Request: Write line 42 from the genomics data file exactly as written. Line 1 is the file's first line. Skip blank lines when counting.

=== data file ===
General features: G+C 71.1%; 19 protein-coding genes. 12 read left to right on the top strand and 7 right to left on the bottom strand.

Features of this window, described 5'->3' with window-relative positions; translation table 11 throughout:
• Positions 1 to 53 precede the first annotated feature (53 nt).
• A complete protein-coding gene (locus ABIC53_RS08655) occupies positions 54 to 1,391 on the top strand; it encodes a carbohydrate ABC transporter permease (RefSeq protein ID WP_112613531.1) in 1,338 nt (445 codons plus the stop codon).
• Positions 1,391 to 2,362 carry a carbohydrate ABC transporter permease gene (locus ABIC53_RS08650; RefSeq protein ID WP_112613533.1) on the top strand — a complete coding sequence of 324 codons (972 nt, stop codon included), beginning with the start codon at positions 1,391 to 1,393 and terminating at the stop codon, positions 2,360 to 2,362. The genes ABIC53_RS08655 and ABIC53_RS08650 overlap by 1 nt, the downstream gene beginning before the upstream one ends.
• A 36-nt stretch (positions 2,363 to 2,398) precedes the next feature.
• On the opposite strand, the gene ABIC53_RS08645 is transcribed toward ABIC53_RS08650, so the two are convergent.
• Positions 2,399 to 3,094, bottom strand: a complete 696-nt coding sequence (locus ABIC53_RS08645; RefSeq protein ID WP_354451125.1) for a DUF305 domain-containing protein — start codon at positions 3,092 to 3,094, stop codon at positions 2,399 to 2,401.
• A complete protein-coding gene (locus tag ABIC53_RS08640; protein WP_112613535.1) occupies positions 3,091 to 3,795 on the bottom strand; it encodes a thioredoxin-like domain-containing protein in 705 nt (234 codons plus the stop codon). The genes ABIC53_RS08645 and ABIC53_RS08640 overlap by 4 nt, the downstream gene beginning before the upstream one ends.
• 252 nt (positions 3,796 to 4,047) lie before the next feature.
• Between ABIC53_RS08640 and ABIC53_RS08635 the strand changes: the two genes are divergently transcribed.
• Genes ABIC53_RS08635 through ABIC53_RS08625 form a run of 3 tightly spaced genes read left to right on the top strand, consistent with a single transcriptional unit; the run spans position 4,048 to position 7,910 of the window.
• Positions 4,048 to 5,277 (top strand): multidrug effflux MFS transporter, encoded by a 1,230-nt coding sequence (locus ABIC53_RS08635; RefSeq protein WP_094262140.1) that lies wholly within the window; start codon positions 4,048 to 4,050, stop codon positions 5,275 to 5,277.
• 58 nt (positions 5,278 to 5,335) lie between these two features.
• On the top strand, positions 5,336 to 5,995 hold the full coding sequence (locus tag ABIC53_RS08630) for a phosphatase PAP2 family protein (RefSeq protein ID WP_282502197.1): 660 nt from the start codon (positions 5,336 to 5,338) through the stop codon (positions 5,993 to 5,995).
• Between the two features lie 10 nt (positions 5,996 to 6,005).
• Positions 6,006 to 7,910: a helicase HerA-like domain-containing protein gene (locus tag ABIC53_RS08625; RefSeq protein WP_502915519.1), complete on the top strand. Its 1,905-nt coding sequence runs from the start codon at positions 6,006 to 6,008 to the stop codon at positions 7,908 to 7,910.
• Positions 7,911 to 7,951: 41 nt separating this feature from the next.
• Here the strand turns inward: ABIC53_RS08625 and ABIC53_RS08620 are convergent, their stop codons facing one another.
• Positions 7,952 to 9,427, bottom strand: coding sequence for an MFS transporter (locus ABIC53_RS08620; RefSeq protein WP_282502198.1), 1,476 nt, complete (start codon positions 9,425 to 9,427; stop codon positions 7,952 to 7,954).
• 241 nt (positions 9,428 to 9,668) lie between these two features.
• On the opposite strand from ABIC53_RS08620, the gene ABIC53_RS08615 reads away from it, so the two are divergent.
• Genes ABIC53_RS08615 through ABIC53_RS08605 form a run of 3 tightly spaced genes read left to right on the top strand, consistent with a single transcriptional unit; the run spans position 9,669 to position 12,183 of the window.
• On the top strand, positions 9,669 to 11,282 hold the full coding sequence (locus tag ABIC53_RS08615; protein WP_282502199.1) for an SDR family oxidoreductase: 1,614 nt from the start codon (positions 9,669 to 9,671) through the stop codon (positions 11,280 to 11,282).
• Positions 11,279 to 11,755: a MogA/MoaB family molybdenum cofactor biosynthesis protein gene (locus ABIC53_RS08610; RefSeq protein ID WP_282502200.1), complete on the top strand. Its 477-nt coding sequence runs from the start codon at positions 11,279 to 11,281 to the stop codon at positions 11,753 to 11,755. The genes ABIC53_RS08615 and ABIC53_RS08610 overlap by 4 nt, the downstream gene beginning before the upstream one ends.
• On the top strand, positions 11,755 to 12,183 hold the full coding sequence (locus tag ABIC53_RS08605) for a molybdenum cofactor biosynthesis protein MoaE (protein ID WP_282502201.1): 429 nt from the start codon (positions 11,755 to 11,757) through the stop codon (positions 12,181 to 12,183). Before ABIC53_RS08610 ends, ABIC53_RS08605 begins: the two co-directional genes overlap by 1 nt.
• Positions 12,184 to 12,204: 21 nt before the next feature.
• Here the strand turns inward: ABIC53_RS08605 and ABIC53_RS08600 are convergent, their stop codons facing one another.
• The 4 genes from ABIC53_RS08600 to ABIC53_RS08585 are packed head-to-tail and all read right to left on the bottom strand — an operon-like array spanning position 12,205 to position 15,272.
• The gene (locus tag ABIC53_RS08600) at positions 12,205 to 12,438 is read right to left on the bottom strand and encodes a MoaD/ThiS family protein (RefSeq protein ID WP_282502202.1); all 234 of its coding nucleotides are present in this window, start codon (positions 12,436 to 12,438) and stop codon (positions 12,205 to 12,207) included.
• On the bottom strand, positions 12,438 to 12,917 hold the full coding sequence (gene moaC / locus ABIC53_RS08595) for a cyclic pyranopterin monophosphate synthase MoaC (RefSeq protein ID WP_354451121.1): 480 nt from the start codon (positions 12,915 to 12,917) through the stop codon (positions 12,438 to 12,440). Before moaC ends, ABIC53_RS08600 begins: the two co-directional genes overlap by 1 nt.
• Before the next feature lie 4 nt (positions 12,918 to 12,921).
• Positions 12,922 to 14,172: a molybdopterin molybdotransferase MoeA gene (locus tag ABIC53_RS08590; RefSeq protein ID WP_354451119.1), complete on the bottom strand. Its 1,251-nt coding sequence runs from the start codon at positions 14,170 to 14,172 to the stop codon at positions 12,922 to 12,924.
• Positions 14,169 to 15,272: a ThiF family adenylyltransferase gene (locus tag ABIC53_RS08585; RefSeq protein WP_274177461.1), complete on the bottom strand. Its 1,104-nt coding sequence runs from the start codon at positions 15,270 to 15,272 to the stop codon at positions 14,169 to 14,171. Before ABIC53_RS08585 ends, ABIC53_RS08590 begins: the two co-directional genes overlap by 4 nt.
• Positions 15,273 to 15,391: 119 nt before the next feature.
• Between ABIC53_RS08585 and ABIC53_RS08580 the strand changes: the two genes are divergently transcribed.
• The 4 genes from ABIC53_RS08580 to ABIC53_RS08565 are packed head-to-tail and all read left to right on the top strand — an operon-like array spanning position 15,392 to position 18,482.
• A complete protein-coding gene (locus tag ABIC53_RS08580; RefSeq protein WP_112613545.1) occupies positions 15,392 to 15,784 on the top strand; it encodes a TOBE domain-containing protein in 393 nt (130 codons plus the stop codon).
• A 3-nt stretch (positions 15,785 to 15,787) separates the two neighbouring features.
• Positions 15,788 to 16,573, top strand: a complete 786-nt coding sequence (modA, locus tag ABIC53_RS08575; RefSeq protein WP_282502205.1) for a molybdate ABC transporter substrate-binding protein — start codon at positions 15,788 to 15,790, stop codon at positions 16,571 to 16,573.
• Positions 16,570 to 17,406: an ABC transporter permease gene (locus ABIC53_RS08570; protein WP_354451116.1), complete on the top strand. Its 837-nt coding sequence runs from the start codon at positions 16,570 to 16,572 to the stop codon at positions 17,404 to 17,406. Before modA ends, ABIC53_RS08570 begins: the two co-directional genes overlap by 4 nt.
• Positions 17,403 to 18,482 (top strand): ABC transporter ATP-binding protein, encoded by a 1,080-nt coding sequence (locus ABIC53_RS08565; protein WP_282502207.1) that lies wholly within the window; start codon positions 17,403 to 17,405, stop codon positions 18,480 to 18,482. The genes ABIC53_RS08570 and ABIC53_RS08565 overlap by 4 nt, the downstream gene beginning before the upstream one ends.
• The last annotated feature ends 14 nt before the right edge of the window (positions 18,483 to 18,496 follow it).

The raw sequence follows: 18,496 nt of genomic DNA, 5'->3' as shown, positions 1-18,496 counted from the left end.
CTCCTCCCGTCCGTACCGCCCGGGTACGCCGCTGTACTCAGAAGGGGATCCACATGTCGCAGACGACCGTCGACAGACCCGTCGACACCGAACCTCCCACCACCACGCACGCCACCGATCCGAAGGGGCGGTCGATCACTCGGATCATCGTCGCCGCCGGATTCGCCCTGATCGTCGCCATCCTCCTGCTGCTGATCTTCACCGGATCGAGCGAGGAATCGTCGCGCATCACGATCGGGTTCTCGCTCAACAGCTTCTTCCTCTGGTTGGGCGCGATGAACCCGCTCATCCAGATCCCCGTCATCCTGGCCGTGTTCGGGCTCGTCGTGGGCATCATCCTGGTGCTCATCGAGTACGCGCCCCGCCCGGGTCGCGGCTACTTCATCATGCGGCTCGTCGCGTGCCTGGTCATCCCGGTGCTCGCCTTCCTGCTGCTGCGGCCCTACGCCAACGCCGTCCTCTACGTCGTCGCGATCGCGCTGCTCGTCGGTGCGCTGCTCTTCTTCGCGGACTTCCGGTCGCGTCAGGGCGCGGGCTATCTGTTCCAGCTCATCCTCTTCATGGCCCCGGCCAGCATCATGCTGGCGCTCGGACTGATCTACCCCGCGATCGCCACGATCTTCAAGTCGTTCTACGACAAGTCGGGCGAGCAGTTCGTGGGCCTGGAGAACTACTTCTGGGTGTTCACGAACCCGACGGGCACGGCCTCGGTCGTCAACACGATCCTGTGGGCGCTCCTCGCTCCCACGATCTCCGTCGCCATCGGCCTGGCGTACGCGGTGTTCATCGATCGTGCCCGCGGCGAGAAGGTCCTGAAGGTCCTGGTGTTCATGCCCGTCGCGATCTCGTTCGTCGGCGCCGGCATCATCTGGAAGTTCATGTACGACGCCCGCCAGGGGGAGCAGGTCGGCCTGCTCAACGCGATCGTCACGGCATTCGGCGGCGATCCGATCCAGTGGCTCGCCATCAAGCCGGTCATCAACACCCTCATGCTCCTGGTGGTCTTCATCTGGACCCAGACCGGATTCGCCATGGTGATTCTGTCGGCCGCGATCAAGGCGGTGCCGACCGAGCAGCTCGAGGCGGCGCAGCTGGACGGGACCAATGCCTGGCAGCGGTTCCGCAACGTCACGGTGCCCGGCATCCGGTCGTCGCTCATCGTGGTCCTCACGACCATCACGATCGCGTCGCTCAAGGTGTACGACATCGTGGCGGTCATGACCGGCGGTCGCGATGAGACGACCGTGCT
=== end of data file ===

• Positions 17,403 to 18,482 (top strand): ABC transporter ATP-binding protein, encoded by a 1,080-nt coding sequence (locus ABIC53_RS08565; protein WP_282502207.1) that lies wholly within the window; start codon positions 17,403 to 17,405, stop codon positions 18,480 to 18,482. The genes ABIC53_RS08570 and ABIC53_RS08565 overlap by 4 nt, the downstream gene beginning before the upstream one ends.